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Durham University

Department of Physics

Staff profile

Publication details for Prof Sir Arnold Wolfendale

Erlykin, AD & Wolfendale, AW (2002). Supernova remnants and the origin of cosmic radiation: evidence fromlow-energy gamma rays. Journal Of Physics G-nuclear And Particle Physics 28(9): 2329-2348.
  • Publication type: Journal Article
  • ISSN/ISBN: 0954-3899
  • Keywords: INTERSTELLAR-MEDIUM; EGRET OBSERVATIONS; EMISSION; ACCELERATION;GALAXY; SPECTRUM; RADIO

Author(s) from Durham

Abstract

Our model, in which cosmic rays are accelerated by shocks in supernova
remnants (SNR) and then propagate by diffusion through the galaxy, has
been developed and applied to the case of the low-energy (Egamma less
than or equal to 10 GeV) diffuse gamma ray background. Attention is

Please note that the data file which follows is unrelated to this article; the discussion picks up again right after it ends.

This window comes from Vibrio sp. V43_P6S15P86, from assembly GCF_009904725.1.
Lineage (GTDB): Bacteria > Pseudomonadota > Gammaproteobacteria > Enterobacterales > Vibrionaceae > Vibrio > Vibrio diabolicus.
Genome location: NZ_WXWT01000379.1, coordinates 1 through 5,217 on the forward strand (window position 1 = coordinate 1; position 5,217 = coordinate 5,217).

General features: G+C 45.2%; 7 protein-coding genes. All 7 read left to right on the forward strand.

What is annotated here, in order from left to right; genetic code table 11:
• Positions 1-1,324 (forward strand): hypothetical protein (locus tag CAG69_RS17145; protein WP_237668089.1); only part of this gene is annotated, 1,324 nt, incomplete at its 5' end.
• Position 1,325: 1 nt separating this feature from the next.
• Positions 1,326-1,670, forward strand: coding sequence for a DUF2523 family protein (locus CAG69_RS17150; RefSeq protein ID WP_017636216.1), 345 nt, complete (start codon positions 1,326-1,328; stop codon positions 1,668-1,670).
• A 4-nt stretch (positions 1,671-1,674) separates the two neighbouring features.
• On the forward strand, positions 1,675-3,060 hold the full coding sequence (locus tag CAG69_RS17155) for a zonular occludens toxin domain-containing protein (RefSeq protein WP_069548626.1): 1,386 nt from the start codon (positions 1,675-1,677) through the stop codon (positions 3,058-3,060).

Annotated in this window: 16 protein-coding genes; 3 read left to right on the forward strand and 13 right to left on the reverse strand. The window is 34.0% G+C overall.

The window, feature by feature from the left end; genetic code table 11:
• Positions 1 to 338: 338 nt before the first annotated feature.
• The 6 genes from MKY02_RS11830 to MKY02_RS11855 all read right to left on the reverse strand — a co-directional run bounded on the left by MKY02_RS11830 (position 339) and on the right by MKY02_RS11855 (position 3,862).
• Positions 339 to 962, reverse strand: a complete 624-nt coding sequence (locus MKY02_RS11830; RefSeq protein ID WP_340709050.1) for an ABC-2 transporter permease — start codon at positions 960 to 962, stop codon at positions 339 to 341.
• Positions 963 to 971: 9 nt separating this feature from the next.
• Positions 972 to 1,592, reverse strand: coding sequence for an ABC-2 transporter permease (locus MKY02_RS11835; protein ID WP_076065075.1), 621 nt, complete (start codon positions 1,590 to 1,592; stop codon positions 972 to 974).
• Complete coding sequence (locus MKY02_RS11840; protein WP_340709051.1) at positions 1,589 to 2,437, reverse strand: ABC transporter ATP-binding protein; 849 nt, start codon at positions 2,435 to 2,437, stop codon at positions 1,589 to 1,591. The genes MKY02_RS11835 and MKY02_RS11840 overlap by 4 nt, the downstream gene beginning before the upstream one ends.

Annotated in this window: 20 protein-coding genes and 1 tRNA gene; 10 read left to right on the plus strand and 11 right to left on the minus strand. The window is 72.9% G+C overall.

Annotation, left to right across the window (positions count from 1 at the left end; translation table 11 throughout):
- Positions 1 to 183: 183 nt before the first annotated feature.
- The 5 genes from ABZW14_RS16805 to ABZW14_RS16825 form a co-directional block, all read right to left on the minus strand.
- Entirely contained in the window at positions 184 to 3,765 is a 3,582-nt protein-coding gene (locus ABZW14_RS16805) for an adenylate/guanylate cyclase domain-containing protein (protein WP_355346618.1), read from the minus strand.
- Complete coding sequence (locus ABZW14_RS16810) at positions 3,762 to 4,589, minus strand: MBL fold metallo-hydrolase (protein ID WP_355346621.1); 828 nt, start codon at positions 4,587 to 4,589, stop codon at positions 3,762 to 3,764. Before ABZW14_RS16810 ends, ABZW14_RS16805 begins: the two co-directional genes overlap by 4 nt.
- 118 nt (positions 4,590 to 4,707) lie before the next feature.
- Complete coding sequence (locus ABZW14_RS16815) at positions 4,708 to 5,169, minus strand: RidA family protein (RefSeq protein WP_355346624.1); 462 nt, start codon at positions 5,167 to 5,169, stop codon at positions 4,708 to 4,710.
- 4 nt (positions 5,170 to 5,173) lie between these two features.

given to the well-known 'GeV-excess' problem, i.e. the gamma ray
spectrum from the inner galaxy is flatter (and in the outer galaxy is
correspondingly steeper) in the range 1-10 GeV, than would have been
expected on the basis of gamma rays coming from the interactions of the
cosmic rays observed locally with gas and radiation fields. Attention
is also given to the related problem of the 'cosmic ray gradient', i.e.
the dependence of the low-energy cosmic ray intensity on galactocentric
distance; the gradient being deduced from the distribution of >0.1 GeV
gamma rays which is flatter than the known SNR distribution.
We argue that both problems can be solved in the framework of the
conception that SN explosions are the source of the turbulence in the
galactic disk leading to a radial dependence of the form of the
turbulence spectrum. We contend that the propagation of cosmic rays
through the turbulent interstellar medium (ISM) is governed by the
so-called anomalous diffusion. This form of diffusion leads to a
flatter energy spectrum of cosmic rays in the inner galaxy and a
steeper spectrum in the outer galaxy. Anomalous diffusion reduces also
the radial gradient of GeV cosmic rays in the inner galaxy; for the
outer galaxy we invoke re-entry of cosmic rays from the halo.
In the halo, where there are no SNR, the turbulence is driven by cosmic
rays themselves and their energy spectrum has to be as steep as in the
outer galaxy.